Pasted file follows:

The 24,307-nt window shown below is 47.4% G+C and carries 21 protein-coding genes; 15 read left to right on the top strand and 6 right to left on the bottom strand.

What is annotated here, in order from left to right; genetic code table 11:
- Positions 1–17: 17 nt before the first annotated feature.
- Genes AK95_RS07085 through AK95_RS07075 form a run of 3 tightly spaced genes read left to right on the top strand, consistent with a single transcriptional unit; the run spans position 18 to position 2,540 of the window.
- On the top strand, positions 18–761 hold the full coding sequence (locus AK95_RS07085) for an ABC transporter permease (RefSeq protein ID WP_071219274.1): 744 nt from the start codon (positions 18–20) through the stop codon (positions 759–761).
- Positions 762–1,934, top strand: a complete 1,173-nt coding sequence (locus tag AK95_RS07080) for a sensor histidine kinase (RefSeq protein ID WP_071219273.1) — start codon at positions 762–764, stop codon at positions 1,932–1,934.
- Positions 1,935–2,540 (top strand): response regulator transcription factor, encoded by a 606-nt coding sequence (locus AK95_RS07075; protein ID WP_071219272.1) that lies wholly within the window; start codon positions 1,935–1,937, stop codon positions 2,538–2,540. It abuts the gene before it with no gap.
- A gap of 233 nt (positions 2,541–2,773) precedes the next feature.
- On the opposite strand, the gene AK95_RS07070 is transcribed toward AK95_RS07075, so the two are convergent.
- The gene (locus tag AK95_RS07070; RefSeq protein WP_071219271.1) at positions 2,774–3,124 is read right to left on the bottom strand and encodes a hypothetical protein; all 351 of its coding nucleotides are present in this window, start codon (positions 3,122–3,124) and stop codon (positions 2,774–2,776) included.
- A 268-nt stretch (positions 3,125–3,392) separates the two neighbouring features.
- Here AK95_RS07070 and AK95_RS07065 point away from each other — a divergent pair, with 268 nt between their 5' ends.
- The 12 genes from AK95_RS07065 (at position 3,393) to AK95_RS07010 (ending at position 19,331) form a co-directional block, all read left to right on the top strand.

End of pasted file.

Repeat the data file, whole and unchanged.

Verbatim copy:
The 24,307-nt window shown below is 47.4% G+C and carries 21 protein-coding genes; 15 read left to right on the top strand and 6 right to left on the bottom strand.

What is annotated here, in order from left to right; genetic code table 11:
- Positions 1–17: 17 nt before the first annotated feature.
- Genes AK95_RS07085 through AK95_RS07075 form a run of 3 tightly spaced genes read left to right on the top strand, consistent with a single transcriptional unit; the run spans position 18 to position 2,540 of the window.
- On the top strand, positions 18–761 hold the full coding sequence (locus AK95_RS07085) for an ABC transporter permease (RefSeq protein ID WP_071219274.1): 744 nt from the start codon (positions 18–20) through the stop codon (positions 759–761).
- Positions 762–1,934, top strand: a complete 1,173-nt coding sequence (locus tag AK95_RS07080) for a sensor histidine kinase (RefSeq protein ID WP_071219273.1) — start codon at positions 762–764, stop codon at positions 1,932–1,934.
- Positions 1,935–2,540 (top strand): response regulator transcription factor, encoded by a 606-nt coding sequence (locus AK95_RS07075; protein ID WP_071219272.1) that lies wholly within the window; start codon positions 1,935–1,937, stop codon positions 2,538–2,540. It abuts the gene before it with no gap.
- A gap of 233 nt (positions 2,541–2,773) precedes the next feature.
- On the opposite strand, the gene AK95_RS07070 is transcribed toward AK95_RS07075, so the two are convergent.
- The gene (locus tag AK95_RS07070; RefSeq protein WP_071219271.1) at positions 2,774–3,124 is read right to left on the bottom strand and encodes a hypothetical protein; all 351 of its coding nucleotides are present in this window, start codon (positions 3,122–3,124) and stop codon (positions 2,774–2,776) included.
- A 268-nt stretch (positions 3,125–3,392) separates the two neighbouring features.
- Here AK95_RS07070 and AK95_RS07065 point away from each other — a divergent pair, with 268 nt between their 5' ends.
- The 12 genes from AK95_RS07065 (at position 3,393) to AK95_RS07010 (ending at position 19,331) form a co-directional block, all read left to right on the top strand.